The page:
When Diana lost her 'Mr Wonderful'


There was a VIP visitor at London’s Royal Brompton Hospital that September morning in 1995 but Pakistani heart surgeon Hasnat Khan had more important things on his mind

A patient on which he had performed a triple heart bypass the day before had suffered a relapse and needed further surgery and Hasnat Khan was planning his next operating strategy when he was introduced to who was then probably the most famous woman in the world.

Hasnat nodded perfunctorily and then left to scrub up for the operation. "It is doubtful if in her entire adult life, Diana, the Princess of Wales, had ever made less of an impression on someone," a member of her staff later remembered. But the handsome young surgeon had made a deep impression on Diana The moment he had gone, she whispered to an aide: "Isn't he drop-dead gorgeous? And his name is Hasnat Khan. It's written on his shoes..."

Exactly how Diana engineered further meetings isn't known because Hasnat Khan has never spoken about their passionate and largely secret two year relationship. That was his greatest gift to the woman who admitted she was madly in love with him and hoped to marry. As Diana told a friend shortly before her death: "Everybody sells me out. Hasnat is the one person who never would."

Brought up in a world of wealth and privilege, Diana had never met anyone like Hasnat Khan. The son of academics in Pakistan he had worked as a doctor and surgeon in Australia and India and moved to London in 1994, renting a small one-bedroomed flat in Chelsea.

Soon Diana was telling friends she had met "Mr Wonderful" but few ever met him. They spent much of their time in the divorced princess' apartments in Kensington Palace where they could avoid reporters and the paparazzi.

When they ventured out it was often to out-of-the way restaurants and pubs and Diana usually wore a dark wig and sunglasses. As a modestly-paid NHS surgeon in a busy hospital, Hasnat could work up to 90 hours a week and most evenings just wanted to go home and relax.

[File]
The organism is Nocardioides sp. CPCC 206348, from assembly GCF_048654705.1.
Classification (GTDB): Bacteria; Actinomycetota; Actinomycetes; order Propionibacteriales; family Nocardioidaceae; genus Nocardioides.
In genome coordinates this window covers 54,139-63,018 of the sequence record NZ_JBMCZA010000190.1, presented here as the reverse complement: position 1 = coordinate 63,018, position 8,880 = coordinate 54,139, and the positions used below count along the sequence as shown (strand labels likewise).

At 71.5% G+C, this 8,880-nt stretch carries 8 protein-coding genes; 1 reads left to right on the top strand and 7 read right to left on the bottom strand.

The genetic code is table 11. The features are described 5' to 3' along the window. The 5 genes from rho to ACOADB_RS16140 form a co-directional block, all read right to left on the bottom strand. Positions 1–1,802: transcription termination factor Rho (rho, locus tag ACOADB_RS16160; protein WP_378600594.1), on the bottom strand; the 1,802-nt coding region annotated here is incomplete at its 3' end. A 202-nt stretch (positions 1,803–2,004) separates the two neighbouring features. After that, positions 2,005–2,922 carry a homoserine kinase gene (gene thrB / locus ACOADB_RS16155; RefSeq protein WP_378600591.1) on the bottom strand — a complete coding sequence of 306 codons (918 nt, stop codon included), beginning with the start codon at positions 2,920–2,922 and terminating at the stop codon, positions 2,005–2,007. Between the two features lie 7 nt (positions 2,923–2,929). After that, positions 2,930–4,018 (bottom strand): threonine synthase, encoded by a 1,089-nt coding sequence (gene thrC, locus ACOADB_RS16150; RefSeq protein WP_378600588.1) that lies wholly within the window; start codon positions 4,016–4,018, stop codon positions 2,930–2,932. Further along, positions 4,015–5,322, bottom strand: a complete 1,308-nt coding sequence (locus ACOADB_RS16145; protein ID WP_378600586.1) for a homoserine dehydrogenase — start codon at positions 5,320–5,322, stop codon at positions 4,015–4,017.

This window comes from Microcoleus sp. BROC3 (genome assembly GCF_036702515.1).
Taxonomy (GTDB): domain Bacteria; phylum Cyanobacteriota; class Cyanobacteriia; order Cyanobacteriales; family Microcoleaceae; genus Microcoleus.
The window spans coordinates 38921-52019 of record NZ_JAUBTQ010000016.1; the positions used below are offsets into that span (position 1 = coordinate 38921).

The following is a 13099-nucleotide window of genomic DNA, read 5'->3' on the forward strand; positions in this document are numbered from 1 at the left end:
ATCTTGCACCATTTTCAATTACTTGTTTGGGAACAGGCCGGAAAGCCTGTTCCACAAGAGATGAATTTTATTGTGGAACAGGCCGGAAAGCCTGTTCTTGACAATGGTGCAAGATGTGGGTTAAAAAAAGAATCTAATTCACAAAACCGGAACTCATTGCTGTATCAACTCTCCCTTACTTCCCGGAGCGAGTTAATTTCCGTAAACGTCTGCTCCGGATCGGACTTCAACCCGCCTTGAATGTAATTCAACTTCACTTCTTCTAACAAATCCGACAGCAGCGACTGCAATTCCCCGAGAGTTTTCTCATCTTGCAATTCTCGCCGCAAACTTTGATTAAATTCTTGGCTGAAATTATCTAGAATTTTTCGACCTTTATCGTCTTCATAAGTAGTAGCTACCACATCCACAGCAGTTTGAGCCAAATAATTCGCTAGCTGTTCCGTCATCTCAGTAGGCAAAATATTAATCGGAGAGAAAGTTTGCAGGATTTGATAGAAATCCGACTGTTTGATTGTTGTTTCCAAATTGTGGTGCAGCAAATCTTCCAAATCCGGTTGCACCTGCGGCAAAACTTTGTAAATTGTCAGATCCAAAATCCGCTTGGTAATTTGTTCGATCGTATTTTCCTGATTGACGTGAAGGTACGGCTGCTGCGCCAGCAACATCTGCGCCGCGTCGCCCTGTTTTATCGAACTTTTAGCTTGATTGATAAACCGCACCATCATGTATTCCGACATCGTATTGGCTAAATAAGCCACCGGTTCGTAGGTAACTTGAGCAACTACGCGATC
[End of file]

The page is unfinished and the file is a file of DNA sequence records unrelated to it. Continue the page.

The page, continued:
Nothing could have suited Diana better. Friends told stories of how she pottered around the tiny Chelsea flat, tidying up, washing the dishes and doing his laundry.

Hasnat didn't shoot, fish or hunt. He liked jazz and the couple would venture into west end jazz clubs. They were never spotted. This was the life for which Diana had always yearned — a normal life doing normal things. And that included getting married and having more children, especially a daughter.

"Diana was madly in love with Hasnat and wanted to marry him," a close friend later revealed. "Even if that meant living in Pakistan.  "She visited his family to discuss how they felt about the idea of marriage and apparently even mentioned the possibility of converting to Islam.

"When she talked about it with Hasnat he said it simply wouldn't work if they stayed in England and the only way they could possibly have a normal life together would be to move to Pakistan 'where the press don't bother you.'"

Hasnat later told friends that his parents had approved of Diana and a marriage would have had their blessing. "They were very much for us making the decision ourselves. They all liked Diana very much. But then there were problems. But they had nothing to do with our love for each other." Over the past 16 years Hasnat has never revealed just why the affair finally ended in the early summer of 1997, but his father told newsmen that his son had told him: "If we had married it would not have lasted more than a year.

"We are so culturally different from each other. It would have been like a marriage of people from two different planets."

What is known is that Diana was heartbroken and inconsolable after the break-up and started a relationship with Dodi Al Fayed hoping to engineer a reconciliation by making the heart surgeon jealous.

Whether that would have worked no one knows because a few weeks later, in August 1997, Princess Diana was dead.

Hasnat Khan later went through an arranged marriage which didn't last. Sixteen years after the death of the woman who "was the love of my life" he says that never a day passes without his thinking of her.

"She was a warm and wonderful woman who just happened to be a princess."

Today, as well as working in London hospitals, Hasnat Khan, now 54, is raising money for a hospital in Pakistan. "It is the sort of project the princess would have loved to have been  involved in," he said.

"I feel she is by my side, encouraging me and helping me. It is some comfort but nothing will fill the gap I feel now she is no longer here."

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